NanoPC-T4 Review with Android 7.1 Firmware

NanoPC T4 Connected

NanoPC-T4 is one of the many Rockchip RK3399 SBCs now available, and as we’ve seen in the “unboxing review” the company sent me two samples. So far, I’ve been reviewing RK3399 boards with Linux distributions in posts such as “Checking Out Debian and Linux SDK for VideoStrong VS-RD-RK3399 Board” and more recently “AIO-3399J Development Board Review with Ubuntu 16.04“. But in this NanoPC-T4 review, I’ll switch to Android, specifically Android 7.1, as I’ll soon try Android 8.1 on Firefly-RK3399 which might make for an interesting comparison between the two versions of the OS, before switching to Linux with Pine64 RockPro64 board which I received yesterday. First Boot with NanoPC-T4 Development Board I had already assembled  the board in the first part of the review, so I just added the two WiFi antennas, the optional USB to serial debug board, and connected various accessories and cables from left to right: USB keyboard and mouse, HDMI cable to 4K TV,  USB 3.0 …

WiFiBoy32 is an ESP32 Portable Game Console and IoT Devkit

WiFiBoy32

I’ve noticed that ever since Hardkernel launched their ODROID-GO “10th anniversary” portable game console based on ESP32 processor, most of the talk on IRC and social media is about this new toy, and people almost seem to have forgotten about the company’s Arm Linux boards 🙂 But recently, I’ve come across a somewhat similar ESP32 device called WiFiBoy32 that acts as both a portable game console and an IoT development kit. WiFIBoy32 specifications: Wireless module – ESP32-WROOM-32 wireless module with 802.11 b/g/n WiFi and Bluetooth 4.2 LE connectivity Display – 2.4″ 240×320 color SPI TFT LCD display Expansion – 2x 8-pin through holes with GPIOs, SPI, DAC, I2S,ADC, VP/VN, and power signals (3.3V, Vin, GND) Misc Top – 6x large gaming buttons, select and start push buttons, buzzer Bottom – PROG and RESET buttons, user LED USB – 1x micro USB port for power and programming (CP2102) Dimensions – 120 x 73 mm The board can be programmed with the …

Raspberry Pi 3 based Retro Arcade Game Console Sells for under $250

Raspberry Pi 3 Arcade Game Console

When it comes to retro-gaming for the Raspberry Pi 3 board, there’s no lack of option with firmware like RetroPie or Lakka,  a few off-the-self accessories like USB or Bluetooth gamepad, a an HDMI monitor, you can get started in no time. However, if you want to make a retro arcade game console, it may take some more efforts, as you’d normally have have to design the case yourself, source the buttons and controls, the display, extra electronics and so on. But the “DIY classic retro arcade game console” based on Raspberry Pi 3 board currently sold on Banggood for $247.99 should make things much easier, as it’s supposed to be plug and play, while still offering the option to add or remove games, and mess around with the hardware if you wish to. Banggood did not provide the full technical details, but here’s what we know about the specifications: Based on Raspberry Pi 3 board (included) Display – HD …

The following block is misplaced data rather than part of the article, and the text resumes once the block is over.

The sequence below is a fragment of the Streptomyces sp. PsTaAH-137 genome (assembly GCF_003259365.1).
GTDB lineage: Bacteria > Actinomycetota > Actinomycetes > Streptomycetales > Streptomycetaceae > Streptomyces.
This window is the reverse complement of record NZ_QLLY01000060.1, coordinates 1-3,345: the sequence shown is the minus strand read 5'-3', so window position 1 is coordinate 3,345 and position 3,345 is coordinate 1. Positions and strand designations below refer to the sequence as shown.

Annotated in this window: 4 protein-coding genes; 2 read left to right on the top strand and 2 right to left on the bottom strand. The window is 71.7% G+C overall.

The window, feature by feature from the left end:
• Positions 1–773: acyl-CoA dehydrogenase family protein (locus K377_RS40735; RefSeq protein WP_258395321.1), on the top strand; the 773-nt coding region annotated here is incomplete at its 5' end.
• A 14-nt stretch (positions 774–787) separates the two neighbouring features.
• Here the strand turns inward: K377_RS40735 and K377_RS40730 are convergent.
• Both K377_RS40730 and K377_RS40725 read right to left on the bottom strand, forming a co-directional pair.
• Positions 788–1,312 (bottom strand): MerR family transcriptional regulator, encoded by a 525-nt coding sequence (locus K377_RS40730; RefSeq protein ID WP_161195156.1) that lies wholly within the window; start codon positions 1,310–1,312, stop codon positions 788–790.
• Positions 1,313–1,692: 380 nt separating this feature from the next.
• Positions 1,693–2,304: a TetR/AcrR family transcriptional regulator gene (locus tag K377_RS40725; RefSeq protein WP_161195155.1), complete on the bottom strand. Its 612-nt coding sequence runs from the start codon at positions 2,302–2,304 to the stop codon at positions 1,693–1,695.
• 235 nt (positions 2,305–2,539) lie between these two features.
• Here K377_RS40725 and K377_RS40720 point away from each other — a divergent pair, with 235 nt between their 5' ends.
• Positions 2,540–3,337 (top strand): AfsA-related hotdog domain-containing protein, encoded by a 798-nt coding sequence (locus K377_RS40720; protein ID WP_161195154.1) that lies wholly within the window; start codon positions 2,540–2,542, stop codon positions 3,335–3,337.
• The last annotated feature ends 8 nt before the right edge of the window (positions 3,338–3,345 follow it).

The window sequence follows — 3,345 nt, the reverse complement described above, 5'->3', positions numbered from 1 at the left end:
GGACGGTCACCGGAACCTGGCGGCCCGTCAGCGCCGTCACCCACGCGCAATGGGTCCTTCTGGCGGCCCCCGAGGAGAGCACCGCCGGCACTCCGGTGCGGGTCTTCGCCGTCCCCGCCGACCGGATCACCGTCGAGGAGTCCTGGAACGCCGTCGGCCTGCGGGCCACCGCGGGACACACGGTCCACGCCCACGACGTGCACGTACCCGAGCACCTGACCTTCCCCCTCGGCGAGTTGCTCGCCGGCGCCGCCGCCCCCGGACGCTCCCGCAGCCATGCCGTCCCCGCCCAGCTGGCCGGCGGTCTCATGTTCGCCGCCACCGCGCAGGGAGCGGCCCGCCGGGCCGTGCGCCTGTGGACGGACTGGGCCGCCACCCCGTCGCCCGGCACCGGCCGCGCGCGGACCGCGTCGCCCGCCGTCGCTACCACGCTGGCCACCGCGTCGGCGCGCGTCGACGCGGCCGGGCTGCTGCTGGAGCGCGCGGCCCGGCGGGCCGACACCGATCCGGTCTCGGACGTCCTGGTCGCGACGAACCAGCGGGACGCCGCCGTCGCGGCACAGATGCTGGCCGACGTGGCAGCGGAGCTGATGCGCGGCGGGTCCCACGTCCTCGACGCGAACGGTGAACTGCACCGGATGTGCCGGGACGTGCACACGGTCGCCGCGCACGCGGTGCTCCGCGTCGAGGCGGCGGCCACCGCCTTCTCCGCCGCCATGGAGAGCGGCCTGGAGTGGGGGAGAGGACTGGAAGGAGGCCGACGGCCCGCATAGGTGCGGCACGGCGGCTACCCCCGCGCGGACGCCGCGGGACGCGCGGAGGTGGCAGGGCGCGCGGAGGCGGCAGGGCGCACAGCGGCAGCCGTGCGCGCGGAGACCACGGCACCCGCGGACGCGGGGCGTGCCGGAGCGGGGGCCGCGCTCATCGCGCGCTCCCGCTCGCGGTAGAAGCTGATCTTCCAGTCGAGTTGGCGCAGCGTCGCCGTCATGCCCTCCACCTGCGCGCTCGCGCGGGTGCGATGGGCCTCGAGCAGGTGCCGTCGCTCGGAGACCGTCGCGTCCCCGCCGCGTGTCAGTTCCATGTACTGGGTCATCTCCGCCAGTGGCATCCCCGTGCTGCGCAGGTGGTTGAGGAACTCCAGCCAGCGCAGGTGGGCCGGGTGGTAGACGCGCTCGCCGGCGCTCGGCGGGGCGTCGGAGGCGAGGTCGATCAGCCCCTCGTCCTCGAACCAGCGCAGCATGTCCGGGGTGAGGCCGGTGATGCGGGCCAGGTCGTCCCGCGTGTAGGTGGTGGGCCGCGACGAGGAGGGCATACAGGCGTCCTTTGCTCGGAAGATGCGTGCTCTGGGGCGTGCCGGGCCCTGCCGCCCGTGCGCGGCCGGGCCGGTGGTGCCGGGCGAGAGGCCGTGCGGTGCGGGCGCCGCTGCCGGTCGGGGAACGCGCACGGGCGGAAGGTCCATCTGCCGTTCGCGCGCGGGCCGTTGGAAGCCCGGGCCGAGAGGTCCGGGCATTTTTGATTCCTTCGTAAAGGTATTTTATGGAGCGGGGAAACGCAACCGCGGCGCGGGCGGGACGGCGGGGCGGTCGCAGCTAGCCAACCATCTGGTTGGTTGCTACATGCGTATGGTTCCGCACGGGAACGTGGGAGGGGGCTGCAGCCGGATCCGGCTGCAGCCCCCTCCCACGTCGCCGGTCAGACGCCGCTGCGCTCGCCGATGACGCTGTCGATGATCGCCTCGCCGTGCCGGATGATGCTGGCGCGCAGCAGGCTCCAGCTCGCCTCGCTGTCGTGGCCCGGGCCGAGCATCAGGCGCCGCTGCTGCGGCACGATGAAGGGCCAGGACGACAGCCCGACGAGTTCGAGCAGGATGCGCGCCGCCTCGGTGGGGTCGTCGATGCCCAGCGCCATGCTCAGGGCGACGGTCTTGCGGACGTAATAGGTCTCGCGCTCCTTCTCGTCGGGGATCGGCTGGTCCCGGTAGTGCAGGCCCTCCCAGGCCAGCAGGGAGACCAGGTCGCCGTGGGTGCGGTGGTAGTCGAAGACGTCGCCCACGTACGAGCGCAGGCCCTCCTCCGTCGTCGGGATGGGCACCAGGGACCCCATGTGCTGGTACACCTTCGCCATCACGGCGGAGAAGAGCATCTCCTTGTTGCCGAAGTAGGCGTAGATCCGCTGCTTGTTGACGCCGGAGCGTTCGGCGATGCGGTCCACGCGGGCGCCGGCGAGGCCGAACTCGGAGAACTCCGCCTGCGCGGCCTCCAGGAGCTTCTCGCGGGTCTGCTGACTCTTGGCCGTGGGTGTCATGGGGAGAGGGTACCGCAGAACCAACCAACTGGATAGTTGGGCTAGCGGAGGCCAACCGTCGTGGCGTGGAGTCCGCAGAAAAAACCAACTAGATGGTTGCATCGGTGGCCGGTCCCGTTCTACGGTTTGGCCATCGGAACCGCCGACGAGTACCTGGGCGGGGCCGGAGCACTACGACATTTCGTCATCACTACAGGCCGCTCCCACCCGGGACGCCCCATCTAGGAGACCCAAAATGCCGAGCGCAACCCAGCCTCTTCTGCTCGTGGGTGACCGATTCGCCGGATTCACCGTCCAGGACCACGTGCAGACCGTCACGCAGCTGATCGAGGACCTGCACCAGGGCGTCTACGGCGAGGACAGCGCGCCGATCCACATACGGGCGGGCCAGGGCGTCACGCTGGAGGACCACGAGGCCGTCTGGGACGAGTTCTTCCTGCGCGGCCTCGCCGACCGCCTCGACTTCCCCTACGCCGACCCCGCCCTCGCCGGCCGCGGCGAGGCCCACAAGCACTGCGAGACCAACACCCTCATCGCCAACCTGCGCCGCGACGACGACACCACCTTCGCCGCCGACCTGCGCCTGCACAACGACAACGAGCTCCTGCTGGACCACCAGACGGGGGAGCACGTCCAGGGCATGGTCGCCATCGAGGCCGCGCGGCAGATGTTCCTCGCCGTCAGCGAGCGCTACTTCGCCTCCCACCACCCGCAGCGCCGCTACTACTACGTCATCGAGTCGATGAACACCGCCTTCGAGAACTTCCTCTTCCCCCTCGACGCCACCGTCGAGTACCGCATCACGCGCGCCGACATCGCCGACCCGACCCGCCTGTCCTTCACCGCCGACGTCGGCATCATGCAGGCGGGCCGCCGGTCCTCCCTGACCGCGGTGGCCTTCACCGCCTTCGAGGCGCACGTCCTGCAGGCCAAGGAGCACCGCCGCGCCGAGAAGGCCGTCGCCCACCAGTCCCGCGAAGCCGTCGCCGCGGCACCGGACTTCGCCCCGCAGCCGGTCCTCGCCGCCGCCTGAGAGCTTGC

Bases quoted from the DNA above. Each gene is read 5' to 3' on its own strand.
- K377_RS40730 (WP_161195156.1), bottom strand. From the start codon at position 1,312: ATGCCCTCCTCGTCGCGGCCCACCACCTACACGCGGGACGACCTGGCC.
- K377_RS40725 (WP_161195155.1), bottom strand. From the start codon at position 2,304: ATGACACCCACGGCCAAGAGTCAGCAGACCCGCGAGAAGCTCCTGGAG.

ODROID-GO is an Arduino Compatible, ESP32 based Portable Gaming Console Kit

ODROID-GO

When I first saw Hardkernel made ODROID-GO portable gaming console, I immediately thought they did a Linux device ala PocketCHIP, since so far the company has only designed Android & Linux development board. But ODROID-GO game console is actually based on Espressif ESP32 WiSoC,  programmable with the Arduino IDE, and launched to celebrate Hardkernel’s 10-year anniversary. ODROID-GO specifications: SoC – Custom ESP32-WROVER module with ESP32 SoC @ up to 240 MHz, 16 MB Flash, and 4MP PSRAM Storage – micro SD card slot connected via SPI Display –  2.4″ 320×240 TFT LCD (SPI) Connectivity – WiFi 802.11 b/g/n 2.4GHz – 2.5GHz, Bluetooth 4.2 BR/EDR, BLE Speaker – 0.5Watt 8Ω Mono USB – 1x micro USB port for charging (500mA) and USB-UART communication Expansion Port – 10-pin header with  I2C, GPIO, IRQ at 3.3Volt Misc – Buttons: Menu, Volume, Select, Start, A, B, Direction Pad Battery –  3.7V/1,200mAh Li-Polymer good for up to 10 hours of continuous game playing timeThe game …

XU4Q Retro Gaming System Runs ODROID GameStation Turbo, Sells for $150 and Up